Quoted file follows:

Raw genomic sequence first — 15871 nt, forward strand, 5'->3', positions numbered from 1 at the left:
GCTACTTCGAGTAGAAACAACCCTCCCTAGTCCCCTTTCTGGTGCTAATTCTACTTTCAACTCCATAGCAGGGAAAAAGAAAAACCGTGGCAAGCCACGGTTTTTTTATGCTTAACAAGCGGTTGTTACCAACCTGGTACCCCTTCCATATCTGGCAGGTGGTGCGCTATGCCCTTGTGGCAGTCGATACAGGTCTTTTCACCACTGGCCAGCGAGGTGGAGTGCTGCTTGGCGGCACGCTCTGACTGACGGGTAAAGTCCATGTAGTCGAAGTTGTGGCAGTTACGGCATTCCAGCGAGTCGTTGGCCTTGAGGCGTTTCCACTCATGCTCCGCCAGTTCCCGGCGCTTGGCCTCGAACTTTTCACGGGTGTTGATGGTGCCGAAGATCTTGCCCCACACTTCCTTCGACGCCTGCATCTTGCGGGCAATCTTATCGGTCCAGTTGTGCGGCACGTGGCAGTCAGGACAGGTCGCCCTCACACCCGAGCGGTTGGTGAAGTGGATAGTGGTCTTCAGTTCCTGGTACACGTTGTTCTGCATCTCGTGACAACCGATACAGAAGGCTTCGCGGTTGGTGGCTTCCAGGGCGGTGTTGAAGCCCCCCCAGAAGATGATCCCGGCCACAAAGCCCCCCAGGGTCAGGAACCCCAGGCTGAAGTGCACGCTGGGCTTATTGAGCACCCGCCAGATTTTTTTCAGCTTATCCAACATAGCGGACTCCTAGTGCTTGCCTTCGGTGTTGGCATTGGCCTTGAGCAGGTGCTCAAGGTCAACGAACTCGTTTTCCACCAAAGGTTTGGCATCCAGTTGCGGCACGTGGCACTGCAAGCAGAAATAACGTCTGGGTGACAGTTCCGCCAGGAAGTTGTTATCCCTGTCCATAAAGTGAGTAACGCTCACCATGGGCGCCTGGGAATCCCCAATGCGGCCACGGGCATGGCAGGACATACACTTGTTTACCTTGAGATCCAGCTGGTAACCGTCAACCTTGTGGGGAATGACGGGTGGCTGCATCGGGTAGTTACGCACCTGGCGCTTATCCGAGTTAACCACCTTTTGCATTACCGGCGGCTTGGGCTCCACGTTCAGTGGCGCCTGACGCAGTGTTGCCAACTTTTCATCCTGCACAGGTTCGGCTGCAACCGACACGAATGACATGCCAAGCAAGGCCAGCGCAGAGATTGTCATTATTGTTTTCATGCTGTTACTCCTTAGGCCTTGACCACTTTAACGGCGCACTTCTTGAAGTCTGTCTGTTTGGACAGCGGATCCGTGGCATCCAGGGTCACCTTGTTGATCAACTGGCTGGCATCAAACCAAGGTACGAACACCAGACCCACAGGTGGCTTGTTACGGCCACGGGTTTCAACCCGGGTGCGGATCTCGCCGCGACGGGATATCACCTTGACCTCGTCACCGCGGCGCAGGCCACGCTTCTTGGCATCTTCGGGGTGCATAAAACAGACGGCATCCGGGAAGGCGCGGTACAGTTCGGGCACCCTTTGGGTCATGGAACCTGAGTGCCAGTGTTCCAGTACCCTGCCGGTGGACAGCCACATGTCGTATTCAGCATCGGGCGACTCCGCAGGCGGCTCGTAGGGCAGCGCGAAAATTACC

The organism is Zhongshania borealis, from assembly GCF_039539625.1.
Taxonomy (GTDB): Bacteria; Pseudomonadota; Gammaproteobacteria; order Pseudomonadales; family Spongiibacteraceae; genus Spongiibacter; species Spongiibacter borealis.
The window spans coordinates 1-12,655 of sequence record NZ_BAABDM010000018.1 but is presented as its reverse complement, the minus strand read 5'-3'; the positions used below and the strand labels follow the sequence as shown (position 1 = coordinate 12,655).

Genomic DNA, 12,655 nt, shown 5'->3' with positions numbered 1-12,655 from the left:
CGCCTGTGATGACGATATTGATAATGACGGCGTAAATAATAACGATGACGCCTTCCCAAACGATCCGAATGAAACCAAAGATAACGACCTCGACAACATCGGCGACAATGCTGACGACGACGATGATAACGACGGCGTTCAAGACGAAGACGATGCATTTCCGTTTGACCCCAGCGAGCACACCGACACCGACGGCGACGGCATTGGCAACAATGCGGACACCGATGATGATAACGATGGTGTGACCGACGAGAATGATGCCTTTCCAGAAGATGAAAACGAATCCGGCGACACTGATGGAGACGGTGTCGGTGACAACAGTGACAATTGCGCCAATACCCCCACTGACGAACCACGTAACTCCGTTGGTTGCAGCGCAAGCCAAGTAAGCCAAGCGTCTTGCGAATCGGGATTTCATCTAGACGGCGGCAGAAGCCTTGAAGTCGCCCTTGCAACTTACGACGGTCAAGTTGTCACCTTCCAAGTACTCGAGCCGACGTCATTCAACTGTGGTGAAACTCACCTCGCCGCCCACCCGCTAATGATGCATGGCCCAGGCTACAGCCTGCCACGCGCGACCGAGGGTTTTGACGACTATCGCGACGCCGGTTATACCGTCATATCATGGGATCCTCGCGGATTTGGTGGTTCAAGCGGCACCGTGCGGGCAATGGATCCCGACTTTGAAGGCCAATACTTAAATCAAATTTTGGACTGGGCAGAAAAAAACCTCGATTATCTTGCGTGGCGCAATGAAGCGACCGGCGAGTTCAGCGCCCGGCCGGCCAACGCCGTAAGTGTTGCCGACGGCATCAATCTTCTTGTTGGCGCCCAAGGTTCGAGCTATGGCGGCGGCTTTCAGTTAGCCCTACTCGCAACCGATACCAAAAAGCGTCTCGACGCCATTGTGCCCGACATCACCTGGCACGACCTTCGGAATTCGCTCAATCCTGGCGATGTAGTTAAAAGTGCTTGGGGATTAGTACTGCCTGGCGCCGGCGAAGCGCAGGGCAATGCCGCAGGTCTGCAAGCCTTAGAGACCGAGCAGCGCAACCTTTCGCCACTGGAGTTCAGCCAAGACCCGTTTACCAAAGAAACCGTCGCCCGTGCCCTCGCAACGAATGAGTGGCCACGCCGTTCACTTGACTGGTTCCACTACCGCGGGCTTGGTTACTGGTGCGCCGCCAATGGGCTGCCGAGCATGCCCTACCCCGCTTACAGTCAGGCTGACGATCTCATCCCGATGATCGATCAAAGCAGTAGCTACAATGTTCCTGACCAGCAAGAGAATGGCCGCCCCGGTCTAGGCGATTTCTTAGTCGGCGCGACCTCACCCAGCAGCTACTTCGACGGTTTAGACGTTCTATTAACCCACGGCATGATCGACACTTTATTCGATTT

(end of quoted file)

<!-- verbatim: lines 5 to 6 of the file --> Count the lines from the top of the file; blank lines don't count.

The window spans coordinates 1-12,655 of sequence record NZ_BAABDM010000018.1 but is presented as its reverse complement, the minus strand read 5'-3'; the positions used below and the strand labels follow the sequence as shown (position 1 = coordinate 12,655).

Genomic DNA, 12,655 nt, shown 5'->3' with positions numbered 1-12,655 from the left: